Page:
Monday, December 03, 2007


Debt Funds

The prodigal son …

The debt fund I invested in returned only 5% last year. I would be better off (earning nearly double that amount) investing in the fixed deposit of my bank.” So went the common investor refrain... With an average 3-year return of 4.7 per cent, these funds had little to offer investors who were seeing their equity fund portfolios returning 48 per cent in the same period. Bank Fixed Deposits (FD) and Post Office Monthly Investment Schemes (POMIS) had supplanted debt funds. But all this is passe. Debt funds are making a comeback. With interest rates expected to soften in the long term, debt funds are radiating their new-found brilliance.

Time to delve deep into Debt Funds

Fixed Income/ Income/ Debt Funds are funds that invest in short, medium and long-term debt instruments issued by private companies, banks, financial institutions, governments and other entities belonging to various sectors. The debt instruments are obligations on the part of the issuer to pay the principal and interest thereon as per an agreed time schedule. Debt funds are funds that seek to generate fixed current income (and not capital appreciation). So, debt funds distribute a large fraction of their surplus to you. Fixed Income Funds can be further classified into:

Bond Funds

Bond Funds generally invest in bonds with good rating issued by reputed banks, companies and public infrastructure development bodies having fixed maturity and interest rate. Though the focus is on regular income, the capital value of the investments, traded in the open market for the same maturity, may also fluctuate depending on changes in prevailing interest rates. Another investment avenue for funds investing in corporate debt is securitisation transactions. Securitisation involves conversion of a pool of financial assets into a structured financial instrument which can be sold to a buyer and subsequently traded.

Gilt Funds

Gilt Funds invest in gilts which are debt securities, like dated securities and treasury bills, issued by the government. They are called gilts because government security documents used to be issued with their edges coated in gold to emphasise highest security. The values of gilts also fluctuate depending on the varying maturities, prevailing interest rates and the demand for such securities from large institutional investors like banks.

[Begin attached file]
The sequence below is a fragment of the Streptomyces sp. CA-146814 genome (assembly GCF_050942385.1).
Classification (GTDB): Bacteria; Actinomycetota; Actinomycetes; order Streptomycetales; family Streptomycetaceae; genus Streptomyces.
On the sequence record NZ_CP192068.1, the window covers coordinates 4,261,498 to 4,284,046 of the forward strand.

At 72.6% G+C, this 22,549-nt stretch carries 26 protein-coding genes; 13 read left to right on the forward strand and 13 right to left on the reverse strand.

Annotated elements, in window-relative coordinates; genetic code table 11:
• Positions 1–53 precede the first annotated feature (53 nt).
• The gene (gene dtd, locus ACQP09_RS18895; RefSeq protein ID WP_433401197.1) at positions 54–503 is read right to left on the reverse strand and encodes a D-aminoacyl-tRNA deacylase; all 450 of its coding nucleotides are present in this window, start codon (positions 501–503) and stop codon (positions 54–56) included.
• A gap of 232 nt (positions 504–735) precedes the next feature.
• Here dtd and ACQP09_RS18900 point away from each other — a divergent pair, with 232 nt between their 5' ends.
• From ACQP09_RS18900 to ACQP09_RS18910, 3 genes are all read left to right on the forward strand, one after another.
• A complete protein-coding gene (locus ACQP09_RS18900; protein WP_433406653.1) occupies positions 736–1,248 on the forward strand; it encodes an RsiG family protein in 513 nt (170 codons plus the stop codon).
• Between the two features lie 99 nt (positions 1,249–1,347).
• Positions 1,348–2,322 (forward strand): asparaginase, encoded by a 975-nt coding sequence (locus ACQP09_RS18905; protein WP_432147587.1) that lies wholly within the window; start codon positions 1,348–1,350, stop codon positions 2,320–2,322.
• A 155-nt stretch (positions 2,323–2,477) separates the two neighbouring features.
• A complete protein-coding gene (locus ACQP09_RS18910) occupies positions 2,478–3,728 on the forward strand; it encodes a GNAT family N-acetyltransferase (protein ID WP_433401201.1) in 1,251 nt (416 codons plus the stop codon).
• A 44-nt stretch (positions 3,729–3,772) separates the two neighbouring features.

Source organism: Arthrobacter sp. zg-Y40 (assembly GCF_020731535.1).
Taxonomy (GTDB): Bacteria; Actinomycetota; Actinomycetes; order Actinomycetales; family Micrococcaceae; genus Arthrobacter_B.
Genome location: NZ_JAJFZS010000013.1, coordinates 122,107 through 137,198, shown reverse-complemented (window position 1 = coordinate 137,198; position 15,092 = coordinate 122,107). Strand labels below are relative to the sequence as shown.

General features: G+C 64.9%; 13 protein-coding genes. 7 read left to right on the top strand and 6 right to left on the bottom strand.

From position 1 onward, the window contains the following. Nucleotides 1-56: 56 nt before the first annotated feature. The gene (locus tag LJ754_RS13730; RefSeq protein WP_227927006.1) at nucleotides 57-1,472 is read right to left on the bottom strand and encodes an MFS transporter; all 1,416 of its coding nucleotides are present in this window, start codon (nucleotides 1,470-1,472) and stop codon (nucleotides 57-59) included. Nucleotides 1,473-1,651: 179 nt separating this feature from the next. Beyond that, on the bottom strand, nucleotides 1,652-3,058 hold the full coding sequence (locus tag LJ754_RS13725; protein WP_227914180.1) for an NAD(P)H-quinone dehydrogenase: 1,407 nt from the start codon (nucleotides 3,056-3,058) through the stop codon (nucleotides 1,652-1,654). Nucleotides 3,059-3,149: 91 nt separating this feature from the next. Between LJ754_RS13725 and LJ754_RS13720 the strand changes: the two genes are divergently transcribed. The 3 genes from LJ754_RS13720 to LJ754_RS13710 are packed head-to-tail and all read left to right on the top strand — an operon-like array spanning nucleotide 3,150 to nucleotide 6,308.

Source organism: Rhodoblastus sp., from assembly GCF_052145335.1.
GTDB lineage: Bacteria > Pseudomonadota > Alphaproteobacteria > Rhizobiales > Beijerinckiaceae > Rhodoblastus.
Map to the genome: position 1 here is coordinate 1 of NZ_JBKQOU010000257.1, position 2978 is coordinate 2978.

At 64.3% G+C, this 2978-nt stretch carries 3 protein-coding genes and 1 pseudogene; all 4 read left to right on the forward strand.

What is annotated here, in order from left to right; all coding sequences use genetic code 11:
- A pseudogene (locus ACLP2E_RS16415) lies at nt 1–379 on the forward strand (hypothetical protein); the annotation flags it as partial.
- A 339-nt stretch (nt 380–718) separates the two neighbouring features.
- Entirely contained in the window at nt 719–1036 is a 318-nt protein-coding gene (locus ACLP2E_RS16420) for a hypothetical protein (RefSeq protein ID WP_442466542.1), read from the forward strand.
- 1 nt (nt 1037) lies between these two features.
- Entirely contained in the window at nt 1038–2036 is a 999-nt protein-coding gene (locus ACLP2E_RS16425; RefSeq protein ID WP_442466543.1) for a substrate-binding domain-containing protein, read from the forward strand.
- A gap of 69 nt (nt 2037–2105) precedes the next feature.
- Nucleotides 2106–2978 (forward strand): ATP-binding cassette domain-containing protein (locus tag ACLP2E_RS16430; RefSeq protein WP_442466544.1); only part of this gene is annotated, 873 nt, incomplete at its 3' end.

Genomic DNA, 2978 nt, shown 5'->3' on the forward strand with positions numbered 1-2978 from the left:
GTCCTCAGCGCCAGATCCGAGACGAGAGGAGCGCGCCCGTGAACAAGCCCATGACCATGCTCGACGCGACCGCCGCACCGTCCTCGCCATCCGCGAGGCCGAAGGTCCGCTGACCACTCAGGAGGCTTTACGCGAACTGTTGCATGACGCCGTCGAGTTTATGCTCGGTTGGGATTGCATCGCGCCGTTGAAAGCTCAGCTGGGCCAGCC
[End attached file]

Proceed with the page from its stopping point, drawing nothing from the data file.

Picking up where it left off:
Money Market / Liquid Funds

Money Market Funds invest in the money market - the market for very short term borrowings mostly by banks and other financial institutions to meet immediate requirements. The maturity of such borrowings can be as short as one day. Interest rates will depend on the overall liquidity position in the financial system - high when sufficient funds are not available in the market and vice versa. Money market transactions are highly secure as the borrowers are the best banks and financial institutions. Retail investors cannot participate in money market transactions as the value of individual transactions is very high. Money Market Funds offer an opportunity for retail investors to participate in this relatively more secure and highly liquid market for short term funds.

Diversified Fixed Income Funds invest in all kinds of debt securities like bonds, gilts, money market instruments, etc. They keep their investment options wide and have the flexibility to move from one type of assets to another.

The risk – return trade off

The returns from a debt fund are essentially the weighted average of the returns on each of its investment, weighted by the proportion of invested sum. Returns are determined by the quality of papers and average duration of the portfolio. However, the prices and yields of debt instruments can fluctuate like other investments and so there is some risk inherent even in debt funds and they are not absolutely risk-free as they are often made out to be. Although debt securities are generally less risky than equities, they are subject to interest rate risk, credit risk (risk of default) and delay risk by the issuer at the time of interest or principal payment. To minimize the risk of default, debt funds usually invest in securities from issuers who are rated by credit rating agencies and are considered to be of "Investment Grade". The greater the risk of a debt fund, the higher the potential return.

Investment in debt should necessarily form a part of your portfolio, more so in the case of people on the verge of retirement or those with moderate risk appetite. Debt Funds offer the much needed diversification to a portfolio, thereby, aiding rebalancing and lending good risk-adjusted returns. Debt funds are primed to give good returns along with lower volatility, liquidity, convenience and tax efficiency. Debt Funds have to pay a dividend distribution tax of 15 per cent but dividends from debt funds are exempt from tax. and long-term capital gains from debt funds are taxed at 10 per cent or 20% after reducing the rate of inflation (indexation benefit).

Welcome with moderation and not a banquet!

While there is no doubt about the bond market’s resurgence, you should wait for an easing trend in interest rates backed by a sustained fall in inflation, before committing funds. The bond markets may see some uncertainty in the short term, before they stabilise and rally. Hence, depending on your ability to stomach uncertainty, you can wait for more clarity on interest rates before entering debt funds, or enter them in tranches over the next couple of months.

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